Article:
73% have struggled to do their work in the way they want to because of their period



the pandemic has had a significant affect on the ways in which we live and work, but not all of these effects have been negative. according to british charity bloody good period, working from home has been cited as a key benefit to aiding more comfortable periods…

new research commissioned by bloody good period, a leading uk charity that fights for menstrual equity, and explored the pandemic and post-pandemic periods of 1,000 menstruating women and non-binary and trans people who have periods, revealing some shocking statistics.

many people in the study claimed they could take better care of themselves at home than in a workplace, had more flexibility in their routine and could wear more comfortable clothing.

“our research highlights how the pandemic has actually helped many people to deal with some of the practicalities of managing periods – with more flexibility to manage flow, pain, work and other commitments, in a way that works for them.” says gabby edlin, founder of bloody good period. 

“this survey really does just underline how, right now, menstruation isn’t accounted for in society, and how society doesn’t prioritise and meet the needs of people who menstruate. that needs to change.

bloody-good-period-period-pandemic
almost six in ten participants (59%) have a negative experience with their periods, with the top words to describe them being inconvenient, uncomfortable, painful, emotional and unpredictable.  73% have struggled to do their work in the way they want to because of their period, with the top reasons cited as; low energy (83%), being in pain (79%), less concentration (61%), feeling anxious about leaking (57%) and having to stop work to take or buy pain medication (50%).  because of this, 55% of participants said that working from home has made being on their period better, and this increases to 61% for those who claim they usually have a negative experience with their menstruating.  
almost eight in ten respondents (77%) said that they can cope with premenstrual symptoms such as headaches and cramps more easily from home.  almost six in ten (59%) participants feel they have been able to look after themselves more effectively during the pandemic. nearly a third (31%) have been able to experiment with different period products, such as menstrual cups and period pants, while they have been at home more. (26% of respondents use reusable products). 
almost two thirds (63%) of participants didn’t have to travel whilst menstruating during the pandemic, meaning they had more time for themselves (32%). as a result, 43% are now feeling nervous or anxious about the ‘return to work’, and over eight in ten (81%) would actually prefer to work from home on their period.  other period-related benefits of lockdown include not having to worry about leaking whilst doing most of their activities from home – 75% of respondents said this was the case. 
one of our respondents said:”[i’m] not just worried about leaking, actually leaking and having to deal with it at work is really stressful and annoying.  
87% said they had more control over their choice of clothing when menstruating at home, and 74% had more time / flexibility in their routine at home – for those who have a negative period experience this increases to 92% and 83% respectively.  over half (54%) said their workplace could change some things to better support those who menstruate including the option to work from home (71%), free period products (62%), the option to work flexible hours (60%), access to pain medication (40%) and flexible dress code policies (36%).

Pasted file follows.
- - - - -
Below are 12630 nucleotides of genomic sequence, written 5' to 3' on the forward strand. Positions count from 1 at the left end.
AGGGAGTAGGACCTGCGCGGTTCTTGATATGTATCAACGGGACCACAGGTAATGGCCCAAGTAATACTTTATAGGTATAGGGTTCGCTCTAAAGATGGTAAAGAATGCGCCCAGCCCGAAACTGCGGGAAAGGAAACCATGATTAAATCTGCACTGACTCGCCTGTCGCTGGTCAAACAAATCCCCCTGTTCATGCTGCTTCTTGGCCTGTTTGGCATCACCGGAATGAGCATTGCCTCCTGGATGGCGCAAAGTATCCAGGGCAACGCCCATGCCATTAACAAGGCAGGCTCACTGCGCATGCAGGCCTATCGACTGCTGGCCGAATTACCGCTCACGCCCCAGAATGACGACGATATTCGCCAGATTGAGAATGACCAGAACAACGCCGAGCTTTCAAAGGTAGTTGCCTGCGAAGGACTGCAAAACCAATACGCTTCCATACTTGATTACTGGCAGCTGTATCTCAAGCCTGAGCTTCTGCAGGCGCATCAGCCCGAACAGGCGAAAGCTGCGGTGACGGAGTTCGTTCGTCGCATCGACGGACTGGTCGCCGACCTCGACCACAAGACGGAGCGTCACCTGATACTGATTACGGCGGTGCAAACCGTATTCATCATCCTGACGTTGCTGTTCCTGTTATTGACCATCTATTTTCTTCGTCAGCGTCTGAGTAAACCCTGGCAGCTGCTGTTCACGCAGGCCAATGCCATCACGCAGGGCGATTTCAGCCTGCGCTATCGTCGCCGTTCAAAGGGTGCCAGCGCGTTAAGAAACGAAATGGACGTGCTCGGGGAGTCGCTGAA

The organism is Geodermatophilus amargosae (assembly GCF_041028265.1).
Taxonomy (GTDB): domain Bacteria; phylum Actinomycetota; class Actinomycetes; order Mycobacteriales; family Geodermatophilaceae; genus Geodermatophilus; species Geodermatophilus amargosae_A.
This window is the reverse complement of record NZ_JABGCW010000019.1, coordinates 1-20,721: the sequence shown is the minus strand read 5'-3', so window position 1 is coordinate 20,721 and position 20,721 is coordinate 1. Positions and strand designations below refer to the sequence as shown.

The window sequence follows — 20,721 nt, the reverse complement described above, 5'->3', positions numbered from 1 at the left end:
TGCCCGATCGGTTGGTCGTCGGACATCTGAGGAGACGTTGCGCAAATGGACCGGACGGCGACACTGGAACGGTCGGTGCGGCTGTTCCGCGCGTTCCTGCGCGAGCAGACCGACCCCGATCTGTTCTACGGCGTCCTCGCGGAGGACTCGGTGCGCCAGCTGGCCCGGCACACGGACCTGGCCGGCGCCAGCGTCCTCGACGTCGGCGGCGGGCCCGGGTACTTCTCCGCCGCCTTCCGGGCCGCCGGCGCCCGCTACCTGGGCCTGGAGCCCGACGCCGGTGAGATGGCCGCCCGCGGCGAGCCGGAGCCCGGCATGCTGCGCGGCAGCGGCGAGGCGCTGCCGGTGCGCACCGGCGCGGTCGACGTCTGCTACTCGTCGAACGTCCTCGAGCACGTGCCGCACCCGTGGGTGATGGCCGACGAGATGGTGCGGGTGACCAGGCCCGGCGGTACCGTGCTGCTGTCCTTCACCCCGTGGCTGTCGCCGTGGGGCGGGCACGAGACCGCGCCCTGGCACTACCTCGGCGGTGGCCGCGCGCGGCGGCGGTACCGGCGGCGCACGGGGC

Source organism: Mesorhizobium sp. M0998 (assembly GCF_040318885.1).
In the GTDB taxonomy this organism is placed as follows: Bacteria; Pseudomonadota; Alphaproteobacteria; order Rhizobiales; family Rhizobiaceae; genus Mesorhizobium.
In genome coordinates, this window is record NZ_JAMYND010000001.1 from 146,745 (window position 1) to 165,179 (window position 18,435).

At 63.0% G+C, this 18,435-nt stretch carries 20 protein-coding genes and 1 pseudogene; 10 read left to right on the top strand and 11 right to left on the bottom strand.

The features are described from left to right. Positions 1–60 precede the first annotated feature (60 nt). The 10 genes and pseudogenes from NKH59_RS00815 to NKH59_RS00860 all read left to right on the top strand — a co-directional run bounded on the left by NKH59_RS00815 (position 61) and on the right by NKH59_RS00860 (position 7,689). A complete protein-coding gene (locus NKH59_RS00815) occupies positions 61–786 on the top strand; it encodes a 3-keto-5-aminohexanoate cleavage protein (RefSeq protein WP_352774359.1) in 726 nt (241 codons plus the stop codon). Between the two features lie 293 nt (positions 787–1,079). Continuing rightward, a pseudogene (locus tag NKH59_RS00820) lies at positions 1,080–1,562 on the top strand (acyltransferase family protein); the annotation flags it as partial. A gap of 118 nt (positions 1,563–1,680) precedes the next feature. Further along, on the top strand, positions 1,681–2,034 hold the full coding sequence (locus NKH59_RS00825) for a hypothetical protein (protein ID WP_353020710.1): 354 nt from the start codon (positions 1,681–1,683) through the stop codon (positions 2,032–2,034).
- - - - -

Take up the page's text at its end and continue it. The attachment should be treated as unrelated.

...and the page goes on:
now feels like a crucial time to actively address how we factor periods into our everyday lives and society – because they are a fact of life, not unusual or shameful. everyone who menstruates should all be able to manage their period in a way that works for them. our research has highlighted that it is possible to manage periods in a more flexible way and we should consider that as we enter into the ‘new normal.’

some other comments from respondents included:long meetings and training should always have breaks every hour, just in case they are urgently needed!”

“private cubicles etc [with sinks inside] (i use reusable products and am mostly concerned about how to wash them at work)”

“more options for breaks – i’m a teacher and often have lessons from 9-12.30 without any time to go to the toilet between lessons”

other elements of people’s lives outside of work were also significantly impacted by the pandemic:

68% of people prefer exercising from home when menstruating, which of course with the closure of gyms became the norm during the pandemic

67% have missed a social activity because of their period, including one in five (21%) having missed a date

9% of people have even missed a doctors or dentist appointment

the research also revealed some interesting stats into the cost of period supplies:

the average monthly cost spent on period products is £7

that means £105m per month is spent on period supplies in the uk**

19% of us even spend more than £10 a month on period products


gabby adds “for the people we work with regularly, access to period products is not always possible – too often they are a luxury or part of an impossible choice between period products and other essentials, a choice no-one should have to make.  that’s why we need support – we’ve had a sixfold increase in demand since the start of lockdown in the uk, and we need to make sure that no one misses out on having a bloody good period.”


Visit bloodygoodperiod.com to set up a monthly sponsor a period donation to those who cannot afford period products.



research conducted by b&**based on 15 million women of menstrual age in uk

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